• Because of Medicare’s Annual Enrollment Period (which runs from October 15 to December 7), Medicare beneficiaries began receiving marketing materials October 1st.  Some Medicare Plan representatives have attempted to visit residents at senior housing complexes as a quick way of reaching a large number of people.  The result:  The possibility of Medicare beneficiaries being enrolled in plans that do not meet their needs.   
     
  • Medicare rules do not allow door-to-door sales.  Plan representatives are allowed to contact their existing members to discuss plans, but still cannot visit without being invited.

October 2015: Medicare Fraud Video

September 2015

Offers of Discount Plans and Cards

SMPs get reports from beneficiaries that they were solicited to subscribe to a prescription drug discount card. These cards, though widely available, are a controversial subject. The question of their legality and benefit arises often. The Federal Trade Commission (FTC) places prescription drug discount cards in the same category as medical discount plans. They are legal, as long as marketing them does not involve deception or theft. Are they beneficial, however? It depends. Below is a list of common pros and cons raised about prescription drug discount cards.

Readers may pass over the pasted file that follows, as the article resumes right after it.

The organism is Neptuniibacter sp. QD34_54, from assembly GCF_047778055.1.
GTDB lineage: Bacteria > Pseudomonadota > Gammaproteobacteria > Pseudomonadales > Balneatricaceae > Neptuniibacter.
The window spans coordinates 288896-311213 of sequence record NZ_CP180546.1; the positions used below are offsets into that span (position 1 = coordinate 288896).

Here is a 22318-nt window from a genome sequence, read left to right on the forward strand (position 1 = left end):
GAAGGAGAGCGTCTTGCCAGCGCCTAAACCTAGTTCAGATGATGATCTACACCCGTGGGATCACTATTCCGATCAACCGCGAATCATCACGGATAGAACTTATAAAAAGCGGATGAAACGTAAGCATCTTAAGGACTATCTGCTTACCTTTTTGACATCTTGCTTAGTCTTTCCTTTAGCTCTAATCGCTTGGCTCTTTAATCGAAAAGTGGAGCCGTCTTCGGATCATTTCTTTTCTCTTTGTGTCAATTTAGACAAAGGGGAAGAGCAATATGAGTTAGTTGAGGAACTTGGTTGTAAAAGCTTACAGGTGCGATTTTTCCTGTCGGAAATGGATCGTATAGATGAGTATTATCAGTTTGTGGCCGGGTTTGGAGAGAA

Pros:

  • Can save a beneficiary money on prescriptions if they are in the Part D “donut hole.”
  • Some are offered by trusted organizations at no cost.

Cons:

  • Can delay exiting the Part D donut hole.
  • Some companies use dubious marketing tactics, raising concerns about legality.
  • Some are scams.
  • The rules for the cards can be confusing.
  • Some charge fees.
  • They may not offer a true benefit. For example, they may not be accepted at all pharmacies.

August 2015: Durable Medical Equipment

Durable medical equipment (DME) is equipment that helps you complete your activities of daily living. Wheelchairs, walkers, and home oxygen equipment are some examples of Medicare-approved DME. Most people need some kind of DME at least once during their lives.  There are a few steps Medicare beneficiaries need to take when in need of equipment and supplies:

1) Visit your doctor to obtain a prescription that certifies your need to use DME.

2) Contact Medicare or your Medicare Advantage Plan to find out the rules and costs for getting DME.

3) If you have Original Medicare, go online to www.medicare.gov/supplier to find a list of suppliers who provide your equipment. If you have a Medicare Advantage Plan, call your plan to ask for a list of in-network DME suppliers in your area.

4) If you want one-on-one assistance and counseling regarding Medicare coverage of DME, contact your State Health Insurance Program (SHIP) at 1 (800) 856-4398.

5) Report violations of the DME marketing rules and potential fraud to your Senior Medicare Patrol (SMP) at 1 (800) 856-4398.

July: Medicaid fraud, from the Office of Inspector General (OIG), U.S. Department of Health & Human Services